There is no analysis without hard analysis.

What I mean by this is that you will never get an interesting theorem of substance, which applies to concrete cases in analysis, that does not involve some kind of hard analysis, some epsilonaustics, some sweat. In our example, the hard analysis comes in the proof of the Weierstrass Theorem. The Stone-Weierstrass Theorem, which has a very soft proof, then spares us the use of hard techniques when it gives us the trigonometric approximation theorem for free. But the hard analysis cannot be eliminated entirely.

I know of a different proof of the Stone-Weierstrass Theorem that does not use the Weierstrass Theorem, which relies on the Hahn-Banach and Krein-Milman theorems, but that proof uses the structure of the dual of $C(X)$, and that I consider another bit of hard analysis.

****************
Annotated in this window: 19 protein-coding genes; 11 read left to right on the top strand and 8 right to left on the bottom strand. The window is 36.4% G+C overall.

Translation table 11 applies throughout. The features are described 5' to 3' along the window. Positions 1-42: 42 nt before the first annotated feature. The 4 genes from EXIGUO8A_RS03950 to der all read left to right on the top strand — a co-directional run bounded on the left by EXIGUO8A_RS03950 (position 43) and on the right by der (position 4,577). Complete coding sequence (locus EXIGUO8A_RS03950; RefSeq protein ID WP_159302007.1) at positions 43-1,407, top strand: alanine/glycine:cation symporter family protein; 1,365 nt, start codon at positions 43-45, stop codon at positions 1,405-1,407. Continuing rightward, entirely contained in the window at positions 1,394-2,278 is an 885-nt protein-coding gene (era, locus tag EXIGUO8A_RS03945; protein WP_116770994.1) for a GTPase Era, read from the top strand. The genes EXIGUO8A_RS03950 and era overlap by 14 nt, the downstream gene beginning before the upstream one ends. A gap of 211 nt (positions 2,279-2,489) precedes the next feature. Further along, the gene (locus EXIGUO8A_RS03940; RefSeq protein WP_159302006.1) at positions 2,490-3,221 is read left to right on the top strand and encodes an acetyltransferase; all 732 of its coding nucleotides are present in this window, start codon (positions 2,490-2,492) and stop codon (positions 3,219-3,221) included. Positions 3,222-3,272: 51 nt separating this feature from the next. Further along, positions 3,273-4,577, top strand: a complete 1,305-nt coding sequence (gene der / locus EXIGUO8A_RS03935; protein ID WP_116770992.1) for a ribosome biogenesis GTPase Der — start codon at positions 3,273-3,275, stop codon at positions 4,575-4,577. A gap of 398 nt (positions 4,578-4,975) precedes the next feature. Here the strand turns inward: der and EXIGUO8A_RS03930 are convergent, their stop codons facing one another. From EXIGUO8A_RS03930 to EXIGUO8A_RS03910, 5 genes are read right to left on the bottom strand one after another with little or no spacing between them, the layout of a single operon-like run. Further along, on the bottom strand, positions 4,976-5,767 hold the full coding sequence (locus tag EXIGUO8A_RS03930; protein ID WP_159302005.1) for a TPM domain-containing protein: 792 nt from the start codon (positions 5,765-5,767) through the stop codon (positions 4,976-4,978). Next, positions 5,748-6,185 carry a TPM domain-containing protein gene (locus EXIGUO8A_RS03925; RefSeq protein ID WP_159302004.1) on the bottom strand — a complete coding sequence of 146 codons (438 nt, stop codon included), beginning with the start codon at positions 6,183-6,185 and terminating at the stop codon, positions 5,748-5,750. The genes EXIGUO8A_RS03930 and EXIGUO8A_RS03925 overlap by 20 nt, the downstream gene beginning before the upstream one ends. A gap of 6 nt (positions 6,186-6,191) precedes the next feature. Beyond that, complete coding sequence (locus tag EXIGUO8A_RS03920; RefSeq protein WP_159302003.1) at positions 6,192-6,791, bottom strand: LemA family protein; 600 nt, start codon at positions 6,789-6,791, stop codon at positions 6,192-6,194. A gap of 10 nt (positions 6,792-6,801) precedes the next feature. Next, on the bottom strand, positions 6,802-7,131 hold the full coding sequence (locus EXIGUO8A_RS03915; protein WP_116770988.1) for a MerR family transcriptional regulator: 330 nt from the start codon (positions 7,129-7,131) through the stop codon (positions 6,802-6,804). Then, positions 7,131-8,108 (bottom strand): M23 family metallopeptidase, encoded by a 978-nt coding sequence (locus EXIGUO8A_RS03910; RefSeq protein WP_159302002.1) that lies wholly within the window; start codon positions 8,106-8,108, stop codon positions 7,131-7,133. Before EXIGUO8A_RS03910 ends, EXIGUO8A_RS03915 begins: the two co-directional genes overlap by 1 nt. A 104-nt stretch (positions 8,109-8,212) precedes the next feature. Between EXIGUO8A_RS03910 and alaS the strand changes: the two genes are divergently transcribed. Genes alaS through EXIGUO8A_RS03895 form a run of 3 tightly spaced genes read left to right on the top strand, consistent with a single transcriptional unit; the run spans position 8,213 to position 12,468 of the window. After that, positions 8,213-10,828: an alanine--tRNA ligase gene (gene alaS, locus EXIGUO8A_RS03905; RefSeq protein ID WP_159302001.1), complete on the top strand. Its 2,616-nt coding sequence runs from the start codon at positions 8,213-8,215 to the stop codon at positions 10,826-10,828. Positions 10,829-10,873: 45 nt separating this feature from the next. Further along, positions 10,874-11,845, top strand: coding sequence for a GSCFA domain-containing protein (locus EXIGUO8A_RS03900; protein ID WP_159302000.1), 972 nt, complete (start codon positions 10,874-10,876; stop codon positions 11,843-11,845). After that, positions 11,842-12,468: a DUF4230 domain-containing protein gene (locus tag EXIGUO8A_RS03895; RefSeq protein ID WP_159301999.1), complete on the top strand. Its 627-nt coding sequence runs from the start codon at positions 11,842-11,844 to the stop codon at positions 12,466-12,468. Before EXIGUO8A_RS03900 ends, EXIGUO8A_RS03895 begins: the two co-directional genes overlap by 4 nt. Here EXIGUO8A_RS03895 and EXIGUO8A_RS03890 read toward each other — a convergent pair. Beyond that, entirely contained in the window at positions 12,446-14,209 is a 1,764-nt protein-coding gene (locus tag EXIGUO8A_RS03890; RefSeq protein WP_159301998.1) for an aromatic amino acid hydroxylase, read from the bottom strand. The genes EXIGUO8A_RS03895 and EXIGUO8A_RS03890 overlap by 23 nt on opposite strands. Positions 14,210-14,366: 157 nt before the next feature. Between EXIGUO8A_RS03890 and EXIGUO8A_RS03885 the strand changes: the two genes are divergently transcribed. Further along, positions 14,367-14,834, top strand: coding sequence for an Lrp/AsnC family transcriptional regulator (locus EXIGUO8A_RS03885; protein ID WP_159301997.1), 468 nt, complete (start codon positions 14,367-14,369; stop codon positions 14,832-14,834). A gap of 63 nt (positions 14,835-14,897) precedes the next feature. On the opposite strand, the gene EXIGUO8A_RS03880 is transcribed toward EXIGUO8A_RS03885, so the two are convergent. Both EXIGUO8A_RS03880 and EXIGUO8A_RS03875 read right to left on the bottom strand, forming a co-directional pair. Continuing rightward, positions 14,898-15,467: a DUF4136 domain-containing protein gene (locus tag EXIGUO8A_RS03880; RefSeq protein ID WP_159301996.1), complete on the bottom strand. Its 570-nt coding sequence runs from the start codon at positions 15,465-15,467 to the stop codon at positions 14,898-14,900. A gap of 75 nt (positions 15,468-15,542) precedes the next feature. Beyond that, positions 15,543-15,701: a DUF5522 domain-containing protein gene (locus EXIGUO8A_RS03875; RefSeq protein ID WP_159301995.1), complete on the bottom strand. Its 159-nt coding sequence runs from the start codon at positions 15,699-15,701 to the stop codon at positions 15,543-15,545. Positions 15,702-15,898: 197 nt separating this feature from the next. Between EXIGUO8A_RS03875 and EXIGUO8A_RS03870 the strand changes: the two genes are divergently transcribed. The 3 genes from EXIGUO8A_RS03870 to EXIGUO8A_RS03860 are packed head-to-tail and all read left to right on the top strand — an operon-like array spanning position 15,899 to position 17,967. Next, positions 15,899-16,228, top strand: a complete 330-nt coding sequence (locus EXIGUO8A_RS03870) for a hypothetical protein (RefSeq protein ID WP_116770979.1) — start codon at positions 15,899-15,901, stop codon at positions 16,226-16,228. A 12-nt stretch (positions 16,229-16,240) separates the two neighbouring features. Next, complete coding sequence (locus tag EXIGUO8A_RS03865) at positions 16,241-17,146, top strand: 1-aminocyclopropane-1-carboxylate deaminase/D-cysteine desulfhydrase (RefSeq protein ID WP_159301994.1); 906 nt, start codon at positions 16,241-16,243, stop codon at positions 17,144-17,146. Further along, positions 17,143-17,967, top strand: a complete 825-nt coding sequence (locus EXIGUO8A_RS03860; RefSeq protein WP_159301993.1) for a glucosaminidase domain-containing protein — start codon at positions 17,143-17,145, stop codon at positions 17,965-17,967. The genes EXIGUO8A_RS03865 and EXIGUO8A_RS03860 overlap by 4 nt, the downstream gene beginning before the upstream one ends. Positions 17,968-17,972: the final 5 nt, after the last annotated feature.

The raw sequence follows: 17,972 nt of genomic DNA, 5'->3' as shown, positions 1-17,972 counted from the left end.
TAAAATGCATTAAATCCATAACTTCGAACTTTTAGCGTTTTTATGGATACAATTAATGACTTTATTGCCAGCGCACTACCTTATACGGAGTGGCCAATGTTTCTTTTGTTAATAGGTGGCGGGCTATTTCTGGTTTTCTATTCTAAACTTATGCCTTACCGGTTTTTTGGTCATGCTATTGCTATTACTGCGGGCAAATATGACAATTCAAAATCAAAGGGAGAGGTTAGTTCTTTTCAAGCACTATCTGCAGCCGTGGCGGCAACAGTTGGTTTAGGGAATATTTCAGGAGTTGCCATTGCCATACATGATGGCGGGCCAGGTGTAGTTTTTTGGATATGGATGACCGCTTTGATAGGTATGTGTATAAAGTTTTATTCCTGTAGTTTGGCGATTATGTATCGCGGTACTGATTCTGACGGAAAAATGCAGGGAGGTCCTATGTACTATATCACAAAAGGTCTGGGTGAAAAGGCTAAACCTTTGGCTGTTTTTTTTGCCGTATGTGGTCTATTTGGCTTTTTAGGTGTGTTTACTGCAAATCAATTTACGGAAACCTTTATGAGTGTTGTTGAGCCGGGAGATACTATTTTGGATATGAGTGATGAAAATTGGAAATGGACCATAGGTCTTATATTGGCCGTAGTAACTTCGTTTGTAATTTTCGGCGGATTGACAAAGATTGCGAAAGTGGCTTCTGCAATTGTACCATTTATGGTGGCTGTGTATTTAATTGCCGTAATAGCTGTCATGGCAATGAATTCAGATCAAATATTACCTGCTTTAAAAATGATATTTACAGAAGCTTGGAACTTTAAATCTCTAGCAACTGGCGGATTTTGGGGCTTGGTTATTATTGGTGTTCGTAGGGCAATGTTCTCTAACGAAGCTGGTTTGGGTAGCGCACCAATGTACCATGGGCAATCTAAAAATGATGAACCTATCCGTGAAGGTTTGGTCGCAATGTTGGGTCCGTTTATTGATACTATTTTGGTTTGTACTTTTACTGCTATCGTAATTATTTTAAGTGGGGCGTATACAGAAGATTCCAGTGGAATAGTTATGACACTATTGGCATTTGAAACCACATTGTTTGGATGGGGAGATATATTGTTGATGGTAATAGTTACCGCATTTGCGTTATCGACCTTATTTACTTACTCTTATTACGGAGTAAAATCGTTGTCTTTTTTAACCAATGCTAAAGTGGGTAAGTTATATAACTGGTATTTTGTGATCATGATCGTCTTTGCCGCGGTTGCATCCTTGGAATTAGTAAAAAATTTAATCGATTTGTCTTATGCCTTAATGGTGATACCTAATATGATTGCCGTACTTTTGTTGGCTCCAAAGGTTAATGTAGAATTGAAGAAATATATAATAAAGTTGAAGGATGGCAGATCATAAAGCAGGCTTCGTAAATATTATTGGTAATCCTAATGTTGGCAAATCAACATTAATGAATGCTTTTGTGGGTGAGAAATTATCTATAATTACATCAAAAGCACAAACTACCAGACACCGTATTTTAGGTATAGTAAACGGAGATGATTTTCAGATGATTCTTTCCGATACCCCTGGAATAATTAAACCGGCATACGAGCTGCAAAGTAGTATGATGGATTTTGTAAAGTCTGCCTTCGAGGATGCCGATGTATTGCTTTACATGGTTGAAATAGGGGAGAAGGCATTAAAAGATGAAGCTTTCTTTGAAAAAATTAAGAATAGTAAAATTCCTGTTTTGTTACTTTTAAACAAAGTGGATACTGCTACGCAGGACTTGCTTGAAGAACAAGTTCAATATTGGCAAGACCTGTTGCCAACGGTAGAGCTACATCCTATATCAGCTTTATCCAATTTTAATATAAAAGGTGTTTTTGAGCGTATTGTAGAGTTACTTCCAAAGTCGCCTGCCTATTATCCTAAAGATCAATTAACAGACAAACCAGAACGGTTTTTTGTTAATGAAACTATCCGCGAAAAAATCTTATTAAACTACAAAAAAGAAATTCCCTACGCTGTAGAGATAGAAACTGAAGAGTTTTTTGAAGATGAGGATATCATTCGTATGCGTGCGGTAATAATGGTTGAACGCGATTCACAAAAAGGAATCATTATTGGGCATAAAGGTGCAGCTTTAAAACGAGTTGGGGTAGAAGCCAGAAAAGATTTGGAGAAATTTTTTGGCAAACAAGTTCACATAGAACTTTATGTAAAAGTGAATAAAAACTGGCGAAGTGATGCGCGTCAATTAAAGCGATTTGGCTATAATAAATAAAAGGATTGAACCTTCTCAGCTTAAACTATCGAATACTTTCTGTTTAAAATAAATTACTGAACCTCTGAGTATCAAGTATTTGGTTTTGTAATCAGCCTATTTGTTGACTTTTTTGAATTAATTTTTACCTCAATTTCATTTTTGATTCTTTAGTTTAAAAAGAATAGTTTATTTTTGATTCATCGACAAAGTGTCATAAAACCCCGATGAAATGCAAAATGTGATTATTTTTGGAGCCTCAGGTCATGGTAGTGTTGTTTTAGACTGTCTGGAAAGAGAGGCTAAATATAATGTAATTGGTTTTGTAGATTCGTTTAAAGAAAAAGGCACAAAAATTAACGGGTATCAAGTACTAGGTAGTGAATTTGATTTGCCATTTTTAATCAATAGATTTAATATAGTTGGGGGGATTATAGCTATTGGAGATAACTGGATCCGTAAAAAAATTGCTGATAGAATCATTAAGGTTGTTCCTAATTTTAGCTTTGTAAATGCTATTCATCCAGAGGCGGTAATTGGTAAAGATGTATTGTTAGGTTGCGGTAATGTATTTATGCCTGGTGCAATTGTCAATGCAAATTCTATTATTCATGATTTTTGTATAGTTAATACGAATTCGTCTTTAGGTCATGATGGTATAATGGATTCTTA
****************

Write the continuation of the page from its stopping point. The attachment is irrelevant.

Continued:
When we moved from the setting of the trigonometric approximation theorem to the setting of the Stone-Weierstrass Theorem we abstracted away the topological space on which the functions live, and we only cared that we have continuous functions on some compact space. In the next lecture, and in most of the rest of the course, we will abstract away everything, and we will consider abstract spaces satisfying certain axioms, and we will not care usually what the points of these spaces are.

We will begin with Hilbert spaces.